News » Mountain News

Mountain News: When smoke gets in your eyes—and in your lungs

by

comment

LAKE TAHOE, Calif.—From Taos to Banff to Tahoe, the talk of the last week was all the smoke in the air.

"Smoke coming in. Damn," wrote one Telluride resident on Facebook Sunday afternoon. "We can't even see the mountains," reported a Jackson Hole resident Tuesday morning.

Lake Tahoe has been smothered with smoke from fires in three directions, reported the San Francisco Chronicle.

"We couldn't breathe," a woman told a park ranger while in a huff to check out of a campsite along the Lake Tahoe shoreline. "We were going to go on a bike ride, but last night sucked. We're going straight home."

With a fire raging on its southern flanks, the Yosemite Valley was closed on July 23 and it remained closed early this week. Air quality in Yosemite, said the Chronicle, rivalled that of Beijing. There, concentrations of fine particulates called PM 2.5—which measure 2.5 micrometers in diameter and smaller—are regularly six times higher than World Health Organization recommendations.

In Idaho, PM 2.5 was bad enough at Sun Valley and Ketchum that on at least one recent day everybody was advised to stay indoors and keep the windows shut. Children, people with lung disease, and the elderly were advised to stay indoors on several days.

California had giant fires last fall, continuing into December. During one smoke advisory, the Los Angeles Department of Public Health advised schools to suspend physical activities like gym, cancel after-school sports, and keep windows and doors closed. If air conditioning in homes drew air from outside, people were advised to go to libraries and other designated air shelters with better-than-average air filtration systems, reported Sierra Magazine. British Columbia also has designated clean air shelters.

In Colorado, pediatric pulmonologist Dr. Carl White told the Summit Daily News that children are particularly susceptible to the negative effects of the smoke.

Children breathe more air for their body weight than do adults, magnifying the effect the air quality has on their bodies, he explained. "The second issue is that children are still developing their lungs, and more interferences with the normal lung chemistry means impact to growth and development of the lung."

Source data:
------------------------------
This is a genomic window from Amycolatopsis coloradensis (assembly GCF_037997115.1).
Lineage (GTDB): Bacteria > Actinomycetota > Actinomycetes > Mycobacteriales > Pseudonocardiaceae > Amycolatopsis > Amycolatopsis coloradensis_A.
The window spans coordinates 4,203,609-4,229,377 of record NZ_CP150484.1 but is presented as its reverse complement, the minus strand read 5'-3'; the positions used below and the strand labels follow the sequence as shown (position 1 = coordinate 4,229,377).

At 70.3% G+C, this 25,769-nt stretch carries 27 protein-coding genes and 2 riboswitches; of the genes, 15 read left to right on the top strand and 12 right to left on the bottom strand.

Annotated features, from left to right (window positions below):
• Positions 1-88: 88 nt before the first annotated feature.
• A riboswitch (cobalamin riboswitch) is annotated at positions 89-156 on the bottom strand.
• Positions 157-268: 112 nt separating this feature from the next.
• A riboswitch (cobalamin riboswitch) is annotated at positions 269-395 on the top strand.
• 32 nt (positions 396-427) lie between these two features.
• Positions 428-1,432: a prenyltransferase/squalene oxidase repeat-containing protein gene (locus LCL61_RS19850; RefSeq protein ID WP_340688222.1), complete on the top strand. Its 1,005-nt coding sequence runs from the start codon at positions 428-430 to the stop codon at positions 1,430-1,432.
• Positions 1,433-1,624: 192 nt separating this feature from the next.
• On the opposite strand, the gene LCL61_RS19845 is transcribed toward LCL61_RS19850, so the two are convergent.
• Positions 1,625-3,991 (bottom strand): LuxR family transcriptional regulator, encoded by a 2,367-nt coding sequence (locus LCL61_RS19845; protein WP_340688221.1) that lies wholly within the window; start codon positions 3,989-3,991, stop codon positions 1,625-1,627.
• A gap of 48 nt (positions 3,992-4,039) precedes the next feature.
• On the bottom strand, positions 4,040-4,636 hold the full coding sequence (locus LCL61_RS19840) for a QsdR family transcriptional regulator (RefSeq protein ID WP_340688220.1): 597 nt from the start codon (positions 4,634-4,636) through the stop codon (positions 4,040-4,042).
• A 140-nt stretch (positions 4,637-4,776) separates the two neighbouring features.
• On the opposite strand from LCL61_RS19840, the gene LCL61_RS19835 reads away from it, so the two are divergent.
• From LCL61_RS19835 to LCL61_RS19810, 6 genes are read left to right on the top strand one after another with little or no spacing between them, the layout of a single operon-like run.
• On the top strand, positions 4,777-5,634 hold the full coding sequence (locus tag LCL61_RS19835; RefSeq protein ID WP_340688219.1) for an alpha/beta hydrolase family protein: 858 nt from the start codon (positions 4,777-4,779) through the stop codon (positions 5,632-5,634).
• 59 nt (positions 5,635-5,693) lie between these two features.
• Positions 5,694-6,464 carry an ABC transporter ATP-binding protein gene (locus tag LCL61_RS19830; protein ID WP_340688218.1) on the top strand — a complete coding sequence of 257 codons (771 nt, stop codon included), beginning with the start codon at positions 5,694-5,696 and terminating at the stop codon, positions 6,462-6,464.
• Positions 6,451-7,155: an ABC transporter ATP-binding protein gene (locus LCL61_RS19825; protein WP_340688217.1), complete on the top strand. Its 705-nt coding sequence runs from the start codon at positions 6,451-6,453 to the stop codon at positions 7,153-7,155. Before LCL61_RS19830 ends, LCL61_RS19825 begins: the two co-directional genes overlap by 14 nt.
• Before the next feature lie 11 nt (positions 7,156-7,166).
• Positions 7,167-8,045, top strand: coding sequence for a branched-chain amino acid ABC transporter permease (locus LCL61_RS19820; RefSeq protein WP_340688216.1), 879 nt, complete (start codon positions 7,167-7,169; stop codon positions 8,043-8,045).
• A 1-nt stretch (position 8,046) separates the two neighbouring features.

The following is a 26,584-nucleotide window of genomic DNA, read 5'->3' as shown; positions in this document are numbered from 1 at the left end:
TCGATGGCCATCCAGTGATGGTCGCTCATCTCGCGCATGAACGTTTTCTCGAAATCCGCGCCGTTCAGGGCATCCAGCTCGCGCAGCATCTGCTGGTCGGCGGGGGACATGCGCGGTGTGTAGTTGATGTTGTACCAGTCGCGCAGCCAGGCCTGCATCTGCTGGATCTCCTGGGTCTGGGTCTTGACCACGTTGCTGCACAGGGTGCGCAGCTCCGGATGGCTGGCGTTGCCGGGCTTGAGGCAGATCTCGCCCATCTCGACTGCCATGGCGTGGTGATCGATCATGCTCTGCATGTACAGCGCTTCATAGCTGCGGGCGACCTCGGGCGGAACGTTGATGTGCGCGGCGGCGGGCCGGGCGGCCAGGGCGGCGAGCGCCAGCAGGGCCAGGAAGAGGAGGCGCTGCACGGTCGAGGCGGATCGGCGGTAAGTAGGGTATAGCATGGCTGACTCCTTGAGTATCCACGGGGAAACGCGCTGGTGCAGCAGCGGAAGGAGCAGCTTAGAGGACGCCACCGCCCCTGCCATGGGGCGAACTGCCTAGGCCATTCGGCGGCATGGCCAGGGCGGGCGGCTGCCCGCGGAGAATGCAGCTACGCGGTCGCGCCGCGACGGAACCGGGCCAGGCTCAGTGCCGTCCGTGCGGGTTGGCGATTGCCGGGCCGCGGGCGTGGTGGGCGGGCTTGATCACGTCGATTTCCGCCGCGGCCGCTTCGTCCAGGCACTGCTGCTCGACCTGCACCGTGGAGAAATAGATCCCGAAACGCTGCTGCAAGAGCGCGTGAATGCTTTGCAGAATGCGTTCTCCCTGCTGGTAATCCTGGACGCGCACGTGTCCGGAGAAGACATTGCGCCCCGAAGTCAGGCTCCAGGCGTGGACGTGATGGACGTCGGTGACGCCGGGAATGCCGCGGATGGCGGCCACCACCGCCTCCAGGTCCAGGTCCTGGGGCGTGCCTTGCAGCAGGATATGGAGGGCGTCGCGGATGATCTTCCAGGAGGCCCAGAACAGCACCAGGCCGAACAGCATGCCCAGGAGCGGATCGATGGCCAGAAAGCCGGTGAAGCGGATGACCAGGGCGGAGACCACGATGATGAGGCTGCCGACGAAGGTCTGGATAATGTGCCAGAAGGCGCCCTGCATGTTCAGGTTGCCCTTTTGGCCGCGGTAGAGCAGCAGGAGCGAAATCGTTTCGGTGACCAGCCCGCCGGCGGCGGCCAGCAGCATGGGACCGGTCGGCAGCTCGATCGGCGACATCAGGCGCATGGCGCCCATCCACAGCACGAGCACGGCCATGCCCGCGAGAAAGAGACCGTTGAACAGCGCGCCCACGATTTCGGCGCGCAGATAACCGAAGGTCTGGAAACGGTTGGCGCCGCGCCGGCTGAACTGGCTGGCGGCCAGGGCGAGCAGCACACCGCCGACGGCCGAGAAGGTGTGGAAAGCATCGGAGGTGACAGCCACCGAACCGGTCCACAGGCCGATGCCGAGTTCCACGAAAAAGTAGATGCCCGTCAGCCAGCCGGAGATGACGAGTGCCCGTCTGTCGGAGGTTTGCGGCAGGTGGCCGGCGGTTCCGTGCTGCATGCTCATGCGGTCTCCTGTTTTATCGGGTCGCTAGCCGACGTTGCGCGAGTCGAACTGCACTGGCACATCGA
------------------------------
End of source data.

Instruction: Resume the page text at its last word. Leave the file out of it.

PM 2.5 poses a danger to older people, too. Inhaling that PM 2.5 can turn the body's clotting system on and increase the risk of heart attacks or strokes, he said. PM 2.5 can be safely filtered with N95 or N100-type particulate masks. Such masks can be purchased at Walmart, Lowes, and other big-box retailers.

White told the Summit Daily the smoke has other dangers. "Carbon monoxide, acrolein, formaldehyde, benzene, benzopyrene, dibenzanthracene, nitrogen oxide and so on," White reported. Many of these same chemicals are present in cigarette smoke. As such, breathing in mountain air during smoky periods is almost as bad as breathing second-hand smoke.

White said that experiments about effects of smoke have been conducted on animals, but not human populations. "What we're seeing now is a huge human experiment in progress."

Fires have been growing larger and increasing in frequency during the last 30 years in the West. British Columbia was in a state of emergency for 70 days due to wildfire, the longest in the history of the province.

Harper's Magazine pointed out that fires rarely exceeded 10,000 acres in size through much of the 20th century. Then, in 1988, a fire called Canyon Creek burned for months, covering 250,000 acres. It was an anomaly then. Not so much now. Blazes of more than 100,000 acres are called megafires. By Monday evening, the Yosemite fire was getting close.

Cairn creators urged to curb it

BANFF, Alta.—Parks Canada has been frowning about all the rock cairns being constructed along hiking trails in Banff National Park.

"We don't encourage any building of stone cairns," said Greg Danchuk, the agency's visitor experience manager. "The time-honoured approach of leave-no-trace would include not piling rocks and stones around the place."

Another reason not to do so, he told the Rocky Mountain Outlook, is because moving rocks shifts soil and makes the area more prone to erosion.

Stacking stones also annoys some people in Yoho National Park. "Please refrain from saying 'I was here' with rock graffiti, and refrain from moving rocks placed by the trial crew to define routes," a Facebook post by the Lake O'Hara Trails Club scolded.

Add a comment